US Launches Global Washer Trade War

Tyler Durden's picture
Today, the US means business; the clean laundry business. via Bloomberg:


Commerce Preliminarily Finds Dumping of Imports of Large Residential Washers from Mexico and the Republic of Korea
  • On July 30, 2012, the Department of Commerce (Commerce) announced its affirmative preliminary determinations and postponement of final determinations in the antidumping duty (AD) investigations of imports of large residential washers from Mexico and the Republic of Korea (Korea).
  • For the purposes of AD investigations, dumping occurs when a foreign company sells a product in the United States at less than fair value.
  • Commerce preliminarily determined that Mexican and Korean producers/exporters sold large residential washers in the United States at dumping margins of 33.30 percent to 72.41 percent, and 9.62 percent to 82.41 percent, respectively.
  • In the Mexico investigation, mandatory respondents Electrolux Home Products, Corp. NV/Electrolux Home Products De Mexico, S.A. de C.V. (Electrolux), Samsung Electronics Mexico S.A. de C.V. (Samsung), and Whirlpool International S. de R.L. de C.V. (Whirlpool) received preliminary dumping margins of 33.30 percent, 72.41 percent, and 72.41 percent, respectively. The margins for Samsung and Whirlpool were based on adverse facts available (AFA) because of their failure to cooperate in the investigation. All other Mexican producers/exporters received a preliminary dumping margin of 33.30 percent.
  • In the Korea investigation, mandatory respondents, Daewoo Electronics Corporation (Daewoo), LG Electronics, Inc. (LG), and Samsung Electronics Co., Ltd. received preliminary dumping margins of 82.41 percent, 12.15 percent, and 9.62 percent, respectively. The margin for Daewoo was based on AFA because of its failure to cooperate in the investigation. All other Korean producers/exporters received a preliminary dumping margin of 11.36 percent.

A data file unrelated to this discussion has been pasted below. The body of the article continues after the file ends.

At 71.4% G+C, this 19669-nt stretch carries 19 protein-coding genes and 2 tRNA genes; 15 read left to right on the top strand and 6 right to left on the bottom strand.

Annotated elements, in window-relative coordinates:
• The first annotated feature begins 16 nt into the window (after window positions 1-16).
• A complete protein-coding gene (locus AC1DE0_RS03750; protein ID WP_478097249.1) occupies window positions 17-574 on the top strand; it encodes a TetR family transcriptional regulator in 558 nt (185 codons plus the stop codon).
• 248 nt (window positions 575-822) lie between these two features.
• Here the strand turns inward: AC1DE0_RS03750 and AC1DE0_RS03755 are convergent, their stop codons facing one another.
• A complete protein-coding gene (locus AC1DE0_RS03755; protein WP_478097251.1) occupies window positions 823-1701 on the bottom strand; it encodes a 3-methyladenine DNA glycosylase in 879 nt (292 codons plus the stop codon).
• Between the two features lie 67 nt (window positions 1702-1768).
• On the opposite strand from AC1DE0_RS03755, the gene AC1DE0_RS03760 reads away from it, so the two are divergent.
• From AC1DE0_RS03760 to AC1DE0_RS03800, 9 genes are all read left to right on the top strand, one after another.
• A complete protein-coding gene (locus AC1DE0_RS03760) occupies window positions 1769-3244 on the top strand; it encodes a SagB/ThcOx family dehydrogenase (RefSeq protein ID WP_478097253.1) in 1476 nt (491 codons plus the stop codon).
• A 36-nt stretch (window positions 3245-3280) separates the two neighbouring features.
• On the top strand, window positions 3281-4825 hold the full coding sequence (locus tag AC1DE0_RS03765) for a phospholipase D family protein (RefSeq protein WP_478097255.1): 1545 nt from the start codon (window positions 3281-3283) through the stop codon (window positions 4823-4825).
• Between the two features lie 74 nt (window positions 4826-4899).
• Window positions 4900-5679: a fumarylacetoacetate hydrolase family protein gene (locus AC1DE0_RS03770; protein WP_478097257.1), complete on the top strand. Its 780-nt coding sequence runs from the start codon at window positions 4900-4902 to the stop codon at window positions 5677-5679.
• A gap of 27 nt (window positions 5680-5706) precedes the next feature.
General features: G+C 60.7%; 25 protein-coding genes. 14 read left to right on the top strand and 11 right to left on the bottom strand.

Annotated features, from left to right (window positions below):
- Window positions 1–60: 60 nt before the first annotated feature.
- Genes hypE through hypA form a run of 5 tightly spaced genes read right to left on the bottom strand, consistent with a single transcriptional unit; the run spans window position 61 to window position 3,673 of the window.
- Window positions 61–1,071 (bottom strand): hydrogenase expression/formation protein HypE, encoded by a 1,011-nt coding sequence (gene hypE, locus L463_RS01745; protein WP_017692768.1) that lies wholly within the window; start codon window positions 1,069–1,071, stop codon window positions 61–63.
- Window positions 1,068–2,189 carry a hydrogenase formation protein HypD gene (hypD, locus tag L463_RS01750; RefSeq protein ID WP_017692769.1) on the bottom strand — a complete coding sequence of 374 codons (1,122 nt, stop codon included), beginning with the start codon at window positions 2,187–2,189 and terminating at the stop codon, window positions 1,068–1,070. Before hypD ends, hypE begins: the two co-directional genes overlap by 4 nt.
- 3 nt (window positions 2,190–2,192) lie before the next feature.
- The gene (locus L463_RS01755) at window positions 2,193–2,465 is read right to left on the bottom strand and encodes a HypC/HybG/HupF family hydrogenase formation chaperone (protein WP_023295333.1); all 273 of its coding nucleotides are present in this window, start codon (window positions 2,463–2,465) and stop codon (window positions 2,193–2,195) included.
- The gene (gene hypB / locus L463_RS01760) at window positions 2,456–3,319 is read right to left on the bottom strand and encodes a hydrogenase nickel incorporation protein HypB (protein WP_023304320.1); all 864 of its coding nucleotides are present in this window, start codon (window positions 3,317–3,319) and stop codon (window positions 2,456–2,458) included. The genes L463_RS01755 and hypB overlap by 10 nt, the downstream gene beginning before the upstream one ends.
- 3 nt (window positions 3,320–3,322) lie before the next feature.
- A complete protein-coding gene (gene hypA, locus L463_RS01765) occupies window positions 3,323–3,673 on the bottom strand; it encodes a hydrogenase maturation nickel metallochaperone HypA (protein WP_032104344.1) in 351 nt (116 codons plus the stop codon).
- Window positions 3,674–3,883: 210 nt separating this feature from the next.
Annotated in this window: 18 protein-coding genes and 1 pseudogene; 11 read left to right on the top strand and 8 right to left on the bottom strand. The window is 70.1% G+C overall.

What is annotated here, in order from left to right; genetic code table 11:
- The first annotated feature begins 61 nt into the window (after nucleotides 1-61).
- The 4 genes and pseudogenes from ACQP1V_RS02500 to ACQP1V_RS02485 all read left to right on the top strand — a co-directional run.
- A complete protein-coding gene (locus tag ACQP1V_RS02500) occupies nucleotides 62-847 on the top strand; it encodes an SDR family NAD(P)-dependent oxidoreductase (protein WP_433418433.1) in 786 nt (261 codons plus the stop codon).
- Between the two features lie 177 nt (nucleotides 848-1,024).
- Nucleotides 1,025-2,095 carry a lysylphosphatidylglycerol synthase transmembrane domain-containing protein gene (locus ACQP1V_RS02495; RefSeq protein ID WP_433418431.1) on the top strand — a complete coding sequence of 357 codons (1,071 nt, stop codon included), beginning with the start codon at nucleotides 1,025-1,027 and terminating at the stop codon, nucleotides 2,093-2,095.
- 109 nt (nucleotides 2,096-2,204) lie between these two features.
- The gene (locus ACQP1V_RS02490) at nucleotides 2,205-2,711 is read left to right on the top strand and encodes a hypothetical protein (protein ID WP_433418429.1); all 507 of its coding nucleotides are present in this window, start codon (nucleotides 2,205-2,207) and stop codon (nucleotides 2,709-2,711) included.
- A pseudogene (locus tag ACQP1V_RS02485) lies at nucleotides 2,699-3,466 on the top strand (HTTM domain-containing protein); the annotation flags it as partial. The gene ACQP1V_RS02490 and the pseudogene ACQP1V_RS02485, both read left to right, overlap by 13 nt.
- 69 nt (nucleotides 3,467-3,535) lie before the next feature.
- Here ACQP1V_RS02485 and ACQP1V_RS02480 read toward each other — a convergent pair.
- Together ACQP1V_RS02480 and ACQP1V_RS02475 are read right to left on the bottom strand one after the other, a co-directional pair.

• As a result of the preliminary affirmative determinations, Commerce will instruct U.S. Customs and Border Protection (CBP) to require a cash deposit based on these preliminary rates, adjusted for export subsidies, as appropriate, found in the preliminary determination of the companion Korea countervailing duty investigation. Pursuant to a change of practice announced in accordance with Commerce’s Trade Law Enforcement Initiative, for investigations based on petitions filed on or after November 2, 2011, Commerce now requires importers to post cash deposits rather than bonds to cover estimated duties between the preliminary determination and any subsequent order. (76 FR 61042, October 3, 2011)
  • The petitioner for these investigations is Whirlpool Corporation (corporate headquarters in Benton Harbor, MI, with washing machine production in Clyde, OH).
  • The merchandise subject to these investigations is all large residential washers and certain subassemblies thereof from Korea and Mexico. For purposes of these investigations, the term “large residential washers” denotes all automatic clothes washing machines, regardless of the orientation of U.S. Department of Commerce | International Trade Administration the rotational axis, except as noted below, with a cabinet width (measured from its widest point) of at least 24.5 inches (62.23 cm) and no more than 32.0 inches (81.28 cm). Excluded from the scope are stacked washer-dryers and commercial washers designed for the “pay per use” market. Also excluded from the scope are automatic clothes washing machines with a vertical rotational axis and a rated capacity of less than 3.70 cubic feet.
  • Imports of the subject merchandise are provided for under the following categories of the Harmonized Tariff Schedule of the United States (HTSUS): HTSUS 8450.11.0040, 8450.11.0080, 8450.20.0090, 8450.90.2000, and 8450.90.6000). Some HTSUS subheadings include basket categories and may cover both subject and non-subject merchandise. These HTS numbers are provided for convenience and Customs purposes only; the written description of the scope is dispositive.
  • n 2011, imports of large residential washers from Mexico and Korea were valued at an estimated $434 million and $569 million, respectively.

Commerce is currently scheduled to make its final determinations for Mexico and Korea in December 2012.
If Commerce makes affirmative final determinations, and the U.S. International Trade Commission (ITC) makes affirmative final determinations that imports of large residential washers from Mexico and/or Korea materially injure, or threaten material injury to, the domestic industry, Commerce will issue AD orders. If either Commerce or the ITC’s final determination is negative, no AD order will be issued. The ITC will make its final injury determinations in the Mexico and Korea investigations in January 2013.

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fireangelmaverick's picture

I thought the US would appreciate additional devices to wash the cocaine of our money bills.

Concentrated power has always been the enemy of liberty.'s picture